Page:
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By Stephen S. Fugita, Marilyn Fernandez

"Altered Lives, Enduring group" examines the long term results on eastern american citizens in their global struggle II stories: pressured elimination from their Pacific Coast houses, incarceration in desolate executive camps, and supreme resettlement. As a part of Seattle's Densho: eastern American Legacy undertaking, the authors accrued interviews and survey info from jap americans now residing in King County, Washington, who have been imprisoned in the course of global struggle II. Their clear-eyed, frequently poignant account provides the modern, post-redress views of former incarcerees on their stories and the results for his or her existence direction. utilizing descriptive fabric that personalizes and contextualizes the knowledge, the authors exhibit how prewar socioeconomic networks and the categorical features of the incarceration adventure affected jap American readjustment within the postwar period. issues explored contain the consequences of incarceration and resettlement on social relationships and group constitution, academic and occupational trajectories, marriage and childbearing, and army carrier and draft resistance. the results of preliminary resettlement situation and spiritual orientation also are tested.

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Additional info for Altered Lives, Enduring Community: Japanese Americans Remember Their World War II Incarceration

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Socioeconomic index for occupations developed by Hauser and Warren (1997). 3%). 5%). 9%, was a distant second with respect to the occupation of the fathers of the Nisei respondents. 7%, combined executive. administrative, and managerial jobs such as hotel managers and railroad and cannery foremen. THE PRE-WORLD WAR II COMMUNITY Owned vs. leased/sharecropped farm operations. Of those families working in farming. 0%). One and seven-tenths percent of those in agriculture had Issei parents who were farm laborers.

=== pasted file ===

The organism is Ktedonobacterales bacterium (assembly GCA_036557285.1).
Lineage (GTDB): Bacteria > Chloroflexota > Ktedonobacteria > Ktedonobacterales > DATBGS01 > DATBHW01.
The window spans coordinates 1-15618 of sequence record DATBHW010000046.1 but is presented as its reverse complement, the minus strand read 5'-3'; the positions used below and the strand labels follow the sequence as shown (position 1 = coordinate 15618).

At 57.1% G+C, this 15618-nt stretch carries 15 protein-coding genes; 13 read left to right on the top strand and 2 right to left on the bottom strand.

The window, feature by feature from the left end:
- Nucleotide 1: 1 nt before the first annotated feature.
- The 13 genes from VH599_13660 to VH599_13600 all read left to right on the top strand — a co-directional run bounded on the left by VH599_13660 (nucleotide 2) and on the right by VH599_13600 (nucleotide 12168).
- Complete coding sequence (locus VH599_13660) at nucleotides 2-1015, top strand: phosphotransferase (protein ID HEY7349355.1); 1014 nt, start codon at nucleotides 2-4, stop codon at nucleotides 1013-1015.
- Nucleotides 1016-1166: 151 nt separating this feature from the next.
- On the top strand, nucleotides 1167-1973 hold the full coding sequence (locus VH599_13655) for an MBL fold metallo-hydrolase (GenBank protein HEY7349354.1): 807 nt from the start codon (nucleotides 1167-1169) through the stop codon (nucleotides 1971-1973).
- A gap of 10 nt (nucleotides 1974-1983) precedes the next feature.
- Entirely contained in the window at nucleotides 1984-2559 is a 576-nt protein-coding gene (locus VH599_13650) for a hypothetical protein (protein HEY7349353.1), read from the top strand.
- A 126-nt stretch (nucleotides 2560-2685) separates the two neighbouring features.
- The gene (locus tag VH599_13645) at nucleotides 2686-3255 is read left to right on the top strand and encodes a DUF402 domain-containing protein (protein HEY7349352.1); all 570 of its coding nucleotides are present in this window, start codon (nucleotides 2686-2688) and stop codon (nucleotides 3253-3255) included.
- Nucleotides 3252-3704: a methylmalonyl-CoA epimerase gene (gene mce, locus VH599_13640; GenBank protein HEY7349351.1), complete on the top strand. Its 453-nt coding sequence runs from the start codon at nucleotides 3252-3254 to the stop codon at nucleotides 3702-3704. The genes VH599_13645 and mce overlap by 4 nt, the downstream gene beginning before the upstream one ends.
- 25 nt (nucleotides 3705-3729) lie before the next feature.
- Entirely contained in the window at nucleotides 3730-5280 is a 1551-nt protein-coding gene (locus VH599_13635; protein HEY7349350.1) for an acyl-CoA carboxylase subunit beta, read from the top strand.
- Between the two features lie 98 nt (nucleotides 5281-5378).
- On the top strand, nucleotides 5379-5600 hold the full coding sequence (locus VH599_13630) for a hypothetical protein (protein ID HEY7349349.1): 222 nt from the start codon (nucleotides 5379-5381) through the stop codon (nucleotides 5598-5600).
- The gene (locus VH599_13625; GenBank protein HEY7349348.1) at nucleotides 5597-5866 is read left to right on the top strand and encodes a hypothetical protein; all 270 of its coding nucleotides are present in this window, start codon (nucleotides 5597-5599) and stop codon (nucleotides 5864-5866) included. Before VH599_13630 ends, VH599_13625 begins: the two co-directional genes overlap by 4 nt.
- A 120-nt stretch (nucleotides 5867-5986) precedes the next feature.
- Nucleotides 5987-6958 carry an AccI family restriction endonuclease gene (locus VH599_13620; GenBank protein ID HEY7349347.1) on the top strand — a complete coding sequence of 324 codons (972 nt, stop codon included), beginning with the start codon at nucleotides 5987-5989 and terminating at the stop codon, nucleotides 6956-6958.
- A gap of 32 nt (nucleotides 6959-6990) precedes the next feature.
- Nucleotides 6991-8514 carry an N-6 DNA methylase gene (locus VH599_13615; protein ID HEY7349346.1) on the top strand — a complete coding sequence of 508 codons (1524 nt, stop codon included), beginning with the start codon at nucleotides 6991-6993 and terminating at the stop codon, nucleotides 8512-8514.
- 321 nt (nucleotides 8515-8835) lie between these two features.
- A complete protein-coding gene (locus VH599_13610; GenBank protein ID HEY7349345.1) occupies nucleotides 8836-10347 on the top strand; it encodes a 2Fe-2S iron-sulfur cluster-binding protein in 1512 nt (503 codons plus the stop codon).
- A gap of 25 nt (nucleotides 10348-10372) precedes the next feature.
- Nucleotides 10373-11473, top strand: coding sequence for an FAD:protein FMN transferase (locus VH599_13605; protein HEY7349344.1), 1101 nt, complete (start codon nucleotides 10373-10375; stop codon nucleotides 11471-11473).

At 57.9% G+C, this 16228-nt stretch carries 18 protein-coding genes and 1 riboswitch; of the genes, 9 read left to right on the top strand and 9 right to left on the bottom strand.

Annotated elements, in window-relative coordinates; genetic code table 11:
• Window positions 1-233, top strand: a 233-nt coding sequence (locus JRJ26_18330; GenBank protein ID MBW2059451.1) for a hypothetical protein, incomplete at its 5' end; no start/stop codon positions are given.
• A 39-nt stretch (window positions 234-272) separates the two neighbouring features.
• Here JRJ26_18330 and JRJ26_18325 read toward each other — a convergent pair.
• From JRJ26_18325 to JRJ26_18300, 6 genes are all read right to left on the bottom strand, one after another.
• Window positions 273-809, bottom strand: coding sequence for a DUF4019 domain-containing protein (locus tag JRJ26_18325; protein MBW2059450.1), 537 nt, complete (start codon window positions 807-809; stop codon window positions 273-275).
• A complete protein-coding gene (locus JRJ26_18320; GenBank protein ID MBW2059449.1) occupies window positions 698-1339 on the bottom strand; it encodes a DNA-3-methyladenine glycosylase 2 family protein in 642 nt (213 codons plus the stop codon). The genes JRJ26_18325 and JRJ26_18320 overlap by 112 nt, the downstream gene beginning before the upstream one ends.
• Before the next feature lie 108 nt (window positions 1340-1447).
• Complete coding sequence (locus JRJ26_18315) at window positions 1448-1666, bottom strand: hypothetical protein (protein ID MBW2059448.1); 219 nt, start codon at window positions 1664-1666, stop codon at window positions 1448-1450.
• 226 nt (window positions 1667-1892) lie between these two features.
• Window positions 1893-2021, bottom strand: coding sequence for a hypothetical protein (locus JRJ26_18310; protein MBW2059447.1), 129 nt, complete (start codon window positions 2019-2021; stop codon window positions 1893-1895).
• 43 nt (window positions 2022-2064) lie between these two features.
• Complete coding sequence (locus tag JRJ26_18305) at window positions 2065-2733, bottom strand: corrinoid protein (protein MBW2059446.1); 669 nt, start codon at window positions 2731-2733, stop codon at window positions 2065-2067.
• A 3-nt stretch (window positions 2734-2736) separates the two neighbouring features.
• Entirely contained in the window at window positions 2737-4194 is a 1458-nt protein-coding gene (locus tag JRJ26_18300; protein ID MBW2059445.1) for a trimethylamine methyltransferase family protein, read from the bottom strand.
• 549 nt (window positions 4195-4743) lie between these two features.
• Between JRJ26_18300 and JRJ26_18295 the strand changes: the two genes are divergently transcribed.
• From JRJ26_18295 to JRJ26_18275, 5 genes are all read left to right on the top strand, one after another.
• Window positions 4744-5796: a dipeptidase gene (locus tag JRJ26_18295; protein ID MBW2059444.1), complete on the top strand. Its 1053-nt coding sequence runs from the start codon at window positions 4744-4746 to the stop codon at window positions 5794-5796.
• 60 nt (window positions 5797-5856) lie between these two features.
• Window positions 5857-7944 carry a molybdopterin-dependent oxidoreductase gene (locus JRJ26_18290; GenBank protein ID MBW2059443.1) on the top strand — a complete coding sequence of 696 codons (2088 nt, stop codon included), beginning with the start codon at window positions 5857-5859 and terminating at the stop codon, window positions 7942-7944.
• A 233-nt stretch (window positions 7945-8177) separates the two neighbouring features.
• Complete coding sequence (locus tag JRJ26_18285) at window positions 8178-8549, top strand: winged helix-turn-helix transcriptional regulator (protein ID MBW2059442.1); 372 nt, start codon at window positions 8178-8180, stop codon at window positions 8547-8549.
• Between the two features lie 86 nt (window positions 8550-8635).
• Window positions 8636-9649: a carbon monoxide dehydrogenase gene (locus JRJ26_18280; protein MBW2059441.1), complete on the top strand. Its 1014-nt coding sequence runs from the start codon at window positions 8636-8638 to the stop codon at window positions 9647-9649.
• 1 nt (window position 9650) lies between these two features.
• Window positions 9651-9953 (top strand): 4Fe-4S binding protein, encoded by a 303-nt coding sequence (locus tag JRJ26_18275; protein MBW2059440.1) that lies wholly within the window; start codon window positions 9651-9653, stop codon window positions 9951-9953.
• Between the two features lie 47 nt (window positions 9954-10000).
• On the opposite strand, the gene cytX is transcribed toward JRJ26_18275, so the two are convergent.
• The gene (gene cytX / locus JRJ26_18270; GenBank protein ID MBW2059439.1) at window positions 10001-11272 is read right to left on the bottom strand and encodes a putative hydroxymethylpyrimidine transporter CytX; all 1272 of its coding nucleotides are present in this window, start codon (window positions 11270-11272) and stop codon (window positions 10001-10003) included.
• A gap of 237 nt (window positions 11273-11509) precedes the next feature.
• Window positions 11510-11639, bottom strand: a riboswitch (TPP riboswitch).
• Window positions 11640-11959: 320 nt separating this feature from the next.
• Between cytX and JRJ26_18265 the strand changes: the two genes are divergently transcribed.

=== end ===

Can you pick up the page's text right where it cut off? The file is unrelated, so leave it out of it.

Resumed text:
1 en Most Important Trades PRE~W()RI J) \VAR II COMMUNITY the Japanese in Seattle No. of Establishments Trades Hotels Groceries Dye works Public-market stands Produce houses Gardeners Restaurants Barber shop, Laundrws Peddlers (fruit and vegetables) Source: Seattle japanese ()n:ul'''l'iooal Census of 1935, Chamber of Comm,'re\". (Miyamoto 1984). 183 148 94 64 57 42 36 36 31 24 by the' Se:mie Japanese in Nihonmachi provided for virtually all the needs and wants of the Issei. Especially on weekends, farmers and laborers flooded into the area for supplies and recreation.

But the lives of those in these small businesses were far from easy. The following two quotes from Densho visual history narrators provide a glimpse I9 20 THE PRE-WORLD W Ali: II COMMUNITY into the rigorous lifestyle associated with these businesses. The first recalls the arduous routine of an Issei mother and her children; the second of a young teenage Nisei: She gets up at four-thirty in the morning and makes breakfast for the workers. And, not make lunch but make the makings for lunch so that they can pack their own lunch before they go to work.

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